the real force of McLarens ideas, and in turn to respond with the requisite force. show students smashing beer cans on insidious, Bowdoins social scene per- of what is presented to them as normal
their heads in order to open them, and petuates the continued objectification of or innocuous. Drawing from these les-
there is even a clip of a student drinking women. Rather than being bused from sons, we should heed @nescacbarstools
This editorial represents the majority view of the Bowdoin Orients editorial board, beer by funneling it through a gory fish neighboring colleges on the weekend, public warnings of an unhealthy campus
which is comprised of Rachael Allen, Anjulee Bhalla, Harry DiPrinzio, Sarah head. Though these videos are seemingly as they were before the days of coeduca- culture, rather than laugh at this behavior
Drumm, Ellice Lueders, Ian Ward and Allison Wei. harmless, the underlying ethos of the ac- tion, women on this campus are instead and grant it validation online.

Why Im grateful for the sophomore slump

game of Cards Against Humanity, played control over at least a portion of my life.
while sitting cross-legged on the bare Even worse, when I withdrew into my-
ESTABLISHED 1871 Dis(orient)ed linoleum of my unfamiliar Hyde quint. self as a result, I magnified the problem.
by Charlotte Nash
I swapped cards and names with new From afar, I wistfully viewed the gatherings
bowdoinorient.com orient@bowdoin.edu 6200 College Station Brunswick, ME 04011
floormates, and every moment of college that I abstained from so as not to burden all
The Bowdoin Orient is a student-run weekly publication dedicated to providing news and information I entered sophomore year a caricature. seemed charged with possibility. my friends, who must have certainly been
relevant to the Bowdoin community. Editorially independent of the College and its administrators, With sharpened angles and tunneled While its fun ordering an in-house having their best semesters.
the Orient pursues such content freely and thoroughly, following professional journalistic standards in thoughts, I bore little resemblance to my- coffee for your first all-nighter, its less so I dont blame myself for thinking ev-
writing and reporting. The Orient is committed to serving as an open forum for thoughtful and diverse self. A quick Google search let me know for your tenth. eryone else had everything under control.
discussion and debate on issues of interest to the College community. that I could eat at the Lobster Bake. It was Sophomore slump hits hard. Signifying A Baxter housemate once shared that,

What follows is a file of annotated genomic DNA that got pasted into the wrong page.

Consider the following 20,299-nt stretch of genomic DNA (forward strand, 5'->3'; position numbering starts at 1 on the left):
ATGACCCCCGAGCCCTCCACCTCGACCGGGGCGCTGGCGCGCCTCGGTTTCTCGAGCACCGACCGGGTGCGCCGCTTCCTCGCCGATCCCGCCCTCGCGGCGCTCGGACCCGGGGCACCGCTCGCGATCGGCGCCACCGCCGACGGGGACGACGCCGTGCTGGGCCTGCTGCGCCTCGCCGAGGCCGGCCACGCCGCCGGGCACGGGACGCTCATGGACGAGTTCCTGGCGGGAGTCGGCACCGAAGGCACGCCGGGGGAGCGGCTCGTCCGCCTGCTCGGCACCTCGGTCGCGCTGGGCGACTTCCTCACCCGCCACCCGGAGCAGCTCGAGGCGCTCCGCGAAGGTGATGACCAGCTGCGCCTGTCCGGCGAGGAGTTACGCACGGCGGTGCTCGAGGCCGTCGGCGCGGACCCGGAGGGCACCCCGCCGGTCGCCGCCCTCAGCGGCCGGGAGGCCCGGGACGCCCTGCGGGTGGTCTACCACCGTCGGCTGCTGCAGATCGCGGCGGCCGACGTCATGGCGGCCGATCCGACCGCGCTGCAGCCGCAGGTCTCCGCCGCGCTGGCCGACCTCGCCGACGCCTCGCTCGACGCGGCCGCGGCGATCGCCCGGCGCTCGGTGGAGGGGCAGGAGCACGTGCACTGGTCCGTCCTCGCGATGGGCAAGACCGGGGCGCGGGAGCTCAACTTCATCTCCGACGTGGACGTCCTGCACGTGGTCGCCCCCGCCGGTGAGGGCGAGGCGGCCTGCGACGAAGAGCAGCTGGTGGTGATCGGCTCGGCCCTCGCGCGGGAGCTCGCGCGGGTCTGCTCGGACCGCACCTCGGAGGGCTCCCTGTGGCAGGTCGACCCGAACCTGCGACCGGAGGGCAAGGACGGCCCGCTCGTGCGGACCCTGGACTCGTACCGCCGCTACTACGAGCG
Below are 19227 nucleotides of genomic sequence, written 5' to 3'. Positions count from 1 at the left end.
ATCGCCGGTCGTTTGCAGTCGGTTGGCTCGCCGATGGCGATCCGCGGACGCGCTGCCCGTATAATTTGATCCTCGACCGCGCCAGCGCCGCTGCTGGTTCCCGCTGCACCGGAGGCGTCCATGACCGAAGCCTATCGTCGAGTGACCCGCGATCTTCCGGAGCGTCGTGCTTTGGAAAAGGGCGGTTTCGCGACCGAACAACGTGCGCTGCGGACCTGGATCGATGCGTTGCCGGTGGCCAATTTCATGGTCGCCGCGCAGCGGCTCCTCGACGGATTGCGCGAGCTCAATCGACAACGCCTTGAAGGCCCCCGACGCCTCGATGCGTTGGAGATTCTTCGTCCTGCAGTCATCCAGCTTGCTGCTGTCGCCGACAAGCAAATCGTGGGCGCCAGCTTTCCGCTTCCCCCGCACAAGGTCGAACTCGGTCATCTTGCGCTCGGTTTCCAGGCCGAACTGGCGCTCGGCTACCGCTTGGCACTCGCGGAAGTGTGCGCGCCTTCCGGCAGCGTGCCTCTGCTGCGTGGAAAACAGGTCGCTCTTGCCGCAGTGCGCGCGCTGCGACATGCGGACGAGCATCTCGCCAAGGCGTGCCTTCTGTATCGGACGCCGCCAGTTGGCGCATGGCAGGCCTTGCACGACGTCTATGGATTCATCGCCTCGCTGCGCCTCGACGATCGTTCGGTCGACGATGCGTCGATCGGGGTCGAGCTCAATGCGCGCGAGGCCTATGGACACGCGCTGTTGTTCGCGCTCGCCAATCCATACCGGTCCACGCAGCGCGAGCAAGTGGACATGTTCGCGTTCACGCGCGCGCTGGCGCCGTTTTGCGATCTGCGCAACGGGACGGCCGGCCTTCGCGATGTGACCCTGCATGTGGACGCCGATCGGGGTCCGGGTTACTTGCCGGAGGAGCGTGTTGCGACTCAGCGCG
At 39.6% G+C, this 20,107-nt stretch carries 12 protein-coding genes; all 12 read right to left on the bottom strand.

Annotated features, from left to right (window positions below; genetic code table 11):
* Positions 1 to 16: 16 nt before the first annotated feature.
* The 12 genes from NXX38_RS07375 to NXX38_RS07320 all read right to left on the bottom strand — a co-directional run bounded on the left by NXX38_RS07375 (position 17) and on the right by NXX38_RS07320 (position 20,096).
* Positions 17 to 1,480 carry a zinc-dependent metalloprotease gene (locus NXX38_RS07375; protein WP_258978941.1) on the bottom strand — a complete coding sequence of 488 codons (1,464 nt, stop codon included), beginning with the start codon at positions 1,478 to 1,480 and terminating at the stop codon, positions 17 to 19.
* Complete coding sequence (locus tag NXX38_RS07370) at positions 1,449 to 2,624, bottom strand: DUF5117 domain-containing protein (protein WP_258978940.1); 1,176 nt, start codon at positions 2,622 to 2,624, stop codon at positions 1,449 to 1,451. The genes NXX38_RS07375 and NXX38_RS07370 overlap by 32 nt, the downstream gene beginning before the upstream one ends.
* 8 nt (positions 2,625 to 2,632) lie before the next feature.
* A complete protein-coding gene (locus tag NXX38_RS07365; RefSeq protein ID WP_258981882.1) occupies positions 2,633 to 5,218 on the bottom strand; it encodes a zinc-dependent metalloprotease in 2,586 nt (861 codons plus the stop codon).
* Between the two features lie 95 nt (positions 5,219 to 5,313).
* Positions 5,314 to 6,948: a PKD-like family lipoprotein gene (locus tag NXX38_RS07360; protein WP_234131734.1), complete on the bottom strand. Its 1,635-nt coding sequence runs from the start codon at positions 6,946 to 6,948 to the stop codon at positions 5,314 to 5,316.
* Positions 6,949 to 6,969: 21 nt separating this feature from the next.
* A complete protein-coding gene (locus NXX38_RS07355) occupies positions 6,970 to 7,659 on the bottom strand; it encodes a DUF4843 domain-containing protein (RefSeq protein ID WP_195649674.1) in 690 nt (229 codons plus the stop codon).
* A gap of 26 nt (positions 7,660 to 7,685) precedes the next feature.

only 129 calories for an entire lobster, mi- the end of the honeymoon phase of college, Everyone at Bowdoin are like ducks on a
nus the butter sauce, of course. it may manifest itself as a loss of concentra- pond. While they may seem to be floating
While what to eat seemed easy for once tion on school work, a disinterest in campus gracefully, beneath the surface we are all
Sarah Drumm Harry DiPrinzio (except how exactly to properly crack a lob- life or a sudden realization that every College paddling to stay afloat.
Editor in Chief Editor in Chief ster), I found myself more anxious around House party is identical. While symptoms We are all told that college is the best
my friends than the claw meat I was trying may vary, and so too can the timing, this dis- four years of our lives, so it may seem like
Creative Director Managing Editor Sr. News Editor to free. I agonized over every piece of witty satisfaction doesnt just occur during soph- youre failing when this isnt panning out. I
Rachael Allen Anjulee Bhalla banter; every What did you do this sum- omore year. The vital part is the treatment struggled for an entire semester more than I
Jenny Ibsen
Sarah Bonanno mer? felt like an attack. method for these feelings of malaise. needed to because I was too proud to admit
Ellice Lueders Asst. News Editor Freshman year of college is stereotypi- One of my favorite quotes comes from that I needed helpsomething I now realize
Digital Director Emily Cohen cally idealized, and for manymyself in- a Humans of New York (HONY) post. is akin to never going to office hours because
Nickie Mitch
James Little Allison Wei cludedit is the dream. Everything from In response to the question, If you could youre embarrassed that you have questions.
Sports Editor your first-and-only Pub Night to your give one piece of advice to a large group of When I finally did make an appoint-
Photo Editor Associate Editor Anna Fauver first Ivies is thrilling, or at the very least people, what would it be? a New Yorker ment with the Counseling Service and
Ann Basu Roither Gonzales brand new (the most calls home must cer- answers, Try your best to deal with life revealed it to my friends, I was shocked by
Louisa Moore Features Editor
Alyce McFadden tainly come from the laundry room). My without medicating yourself. their reaction. Not only did they not think
Amanda Newman
Layout Editor strongest Bowdoin memory is still a timid You mean drugs? HONY asks. less of me, but several shared that they
Emma Bezilla A&E Editor I mean drugs, food, shopping, money, had also made appointments for various
Copy Editor Isabelle Hall whatever. I aint judging anybody, either. I reasons, whether anxiety, depression or an
Ian Stewart
Sam Adler was hooked on heroin for years. But now eating disorder.
Eleanor Paasche Opinion Editor Ive learned that every feeling will pass if We need more transparency at Bowdo-
Data Desk